• \$\begingroup\$ I tried to install gmpy2 but it failed. Your answer is nice, but I'm looking for a pure integer operating program which doesn't have to import modules such as math and gmpy2. \$\endgroup\$ – Uri Feb 8 '15 at 18:50
  • \$\begingroup\$ @Uri: that's important information! I still don't get your use case, though. Purely integer sounds like you want to adapt this algorithm to something without floating point instructions (which, honestly, makes little sense when calculating pi), but you're using python. \$\endgroup\$ – Marcus Müller Feb 8 '15 at 18:53
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    \$\begingroup\$ @MohitBhasi I used your program without importing math and mpz, I replaced math.log10(C3_OVER_24/6/2/6) with the constant 14.1816474627 and (10005*one_squared).sqrt() with calculate_square_root(number=(10005*one_squared), digits=digits + 2, add=0), added my square root functions, removed mpz from the code (replaced it with "") and it took 20.65 seconds to calculate the first 100,000 digits of pi (Last 5 digits 24646 OK), which is much faster than my own program. \$\endgroup\$ – Uri Feb 8 '15 at 21:18
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Others have talked about performance, now some style/readibility improvements:


a = 10 ** (digits + add)
b = calculate_square_root(number=(10 ** ((digits + add) * 2)) / 2, digits=digits, add=add)
t = (10 ** ((digits + add) * 2)) / 4
p = 1

You should avoid one letter variable names, prefer longer more descriptive names.


next_pi = calculate_next_pi(a=a, b=b, t=t, digits=digits, add=add)

You call functions in a very verbose way, you should prefer:

next_pi = calculate_next_pi(a, b, t, digits, add)

# Calculate next square root approximation of the number.
def calculate_next_square_root(number, square_root):

Your comment just repeats the obvious instead say which algorithm you chose and maybe also why you chose that algorithm over another.


def calculate_next_square_root(number, square_root):
    next_square_root = ((number / square_root) + square_root) / 2
    return next_square_root

def calculate_next_pi(a, b, t, digits, add):
    next_pi = ((10 ** (digits + add)) * ((a + b) ** 2)) / (4 * t)
    return next_pi

Omit needless words:

def calculate_next_square_root(number, square_root):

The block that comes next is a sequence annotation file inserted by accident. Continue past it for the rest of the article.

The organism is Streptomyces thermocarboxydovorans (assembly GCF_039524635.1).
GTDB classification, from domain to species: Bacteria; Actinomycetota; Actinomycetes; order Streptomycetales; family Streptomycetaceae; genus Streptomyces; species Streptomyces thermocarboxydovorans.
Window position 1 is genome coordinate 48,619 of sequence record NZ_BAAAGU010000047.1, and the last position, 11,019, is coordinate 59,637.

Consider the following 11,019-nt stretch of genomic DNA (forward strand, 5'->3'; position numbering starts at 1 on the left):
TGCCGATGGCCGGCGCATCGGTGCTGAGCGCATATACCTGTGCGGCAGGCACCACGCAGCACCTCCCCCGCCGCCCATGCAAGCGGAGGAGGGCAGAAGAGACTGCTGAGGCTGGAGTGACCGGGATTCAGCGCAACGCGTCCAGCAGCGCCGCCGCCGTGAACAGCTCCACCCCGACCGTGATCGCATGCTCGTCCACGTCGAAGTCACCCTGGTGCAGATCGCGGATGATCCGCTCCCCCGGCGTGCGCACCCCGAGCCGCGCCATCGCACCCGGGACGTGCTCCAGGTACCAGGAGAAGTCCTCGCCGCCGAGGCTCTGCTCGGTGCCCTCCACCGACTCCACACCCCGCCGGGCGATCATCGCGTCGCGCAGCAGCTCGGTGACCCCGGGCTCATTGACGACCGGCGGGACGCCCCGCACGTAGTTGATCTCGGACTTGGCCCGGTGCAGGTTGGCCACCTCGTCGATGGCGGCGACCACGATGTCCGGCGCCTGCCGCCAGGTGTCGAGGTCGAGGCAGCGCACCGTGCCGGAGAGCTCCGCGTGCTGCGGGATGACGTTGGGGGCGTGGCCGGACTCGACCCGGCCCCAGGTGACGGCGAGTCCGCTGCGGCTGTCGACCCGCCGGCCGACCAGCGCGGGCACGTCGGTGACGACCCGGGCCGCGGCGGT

return ((number / square_root) + square_root) / 2

def calculate_next_pi(a, b, t, digits, add):
    return ((10 ** (digits + add)) * ((a + b) ** 2)) / (4 * t)

digits = 5000
add = 500
a = 10 ** (digits + add)
b = calculate_square_root(number=(10 ** ((digits + add) * 2)) / 2, digits=digits, add=add)
t = (10 ** ((digits + add) * 2)) / 4
p = 1
pi = -1 # pi must be different than next_pi
next_pi = calculate_next_pi(a=a, b=b, t=t, digits=digits, add=add)
n = 0
while (next_pi != pi):
    pi = next_pi
    next_a = (a + b) / 2
    next_b = calculate_square_root(number=a * b, digits=digits, add=add)
    next_t = t - (p * ((a - next_a) ** 2))
    next_p = 2 * p
    a = next_a
    b = next_b
    t = next_t
    p = next_p
    next_pi = calculate_next_pi(a=a, b=b, t=t, digits=digits, add=add)
    n += 1

This big fat 'top-level' code should be a function, also because Python code runs faster in functions.


Mathematical code of this kind really benefits from automated testing, a simple example of automatic testing is:

import doctest

def add(a,b):
    """
    >>> add(3,9)
    12
    """

doctest.testmod()

This allows you to optimize without fear of breaking things.

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  • \$\begingroup\$ Why do you prefer calling calculate_next_pi(a, b, t, digits, add) instead of calculate_next_pi(a=a, b=b, t=t, digits=digits, add=add)? I always prefer to call functions the second way (with parameter names), to avoid calling the wrong function or if the function parameters change I will get an exception. It's possible in Python but not in other languages like JavaScript (I also program in JavaScript). \$\endgroup\$ – Uri Feb 10 '15 at 5:39
  • \$\begingroup\$ My way is less verbose. \$\endgroup\$ – Caridorc Feb 10 '15 at 12:38
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I didn't count how many iterations it took to calculate the square roots.

That's easy to do because each iteration involves a function call. Simply profile the program by issuing this command from shell:

python -m cProfile filename.py

A report similar to this should appear. From the ncalls column you see calculate_next_square_root is called 210 times.

         242 function calls in 0.858 seconds

   Ordered by: standard name

   ncalls  tottime  percall  cumtime  percall filename:lineno(function)
        1    0.034    0.034    0.858    0.858 cr1a.py:2(<module>)
      210    0.682    0.003    0.682    0.003 cr1a.py:2(calculate_next_square_root)
       15    0.137    0.009    0.137    0.009 cr1a.py:20(calculate_next_pi)
       15    0.004    0.000    0.687    0.046 cr1a.py:7(calculate_square_root)
        1    0.000    0.000    0.000    0.000 {method 'disable' of '_lsprof.Profiler' objects}

I took the square root program from a program I wrote in 2013, but I don't know the name of the algorithm I used and whether it's the most efficient algorithm or not.

It is Newton's method. You could reduce the number of iterations with a better initial guess for the square root (instead of 1). You are computing the square root of a*b where a and b converge towards the same value. Thus either a or b would be a good initial guess for the square root. Using b I see the number of calls go down to 111.

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    \$\begingroup\$ Using b instead of 1 as an initial value is a big win; this is the 0th-order estimate. I wonder if the first-order estimate (a+b)/2 would be better, especially since it's already computed. \$\endgroup\$ – Charles Mar 12 '15 at 18:41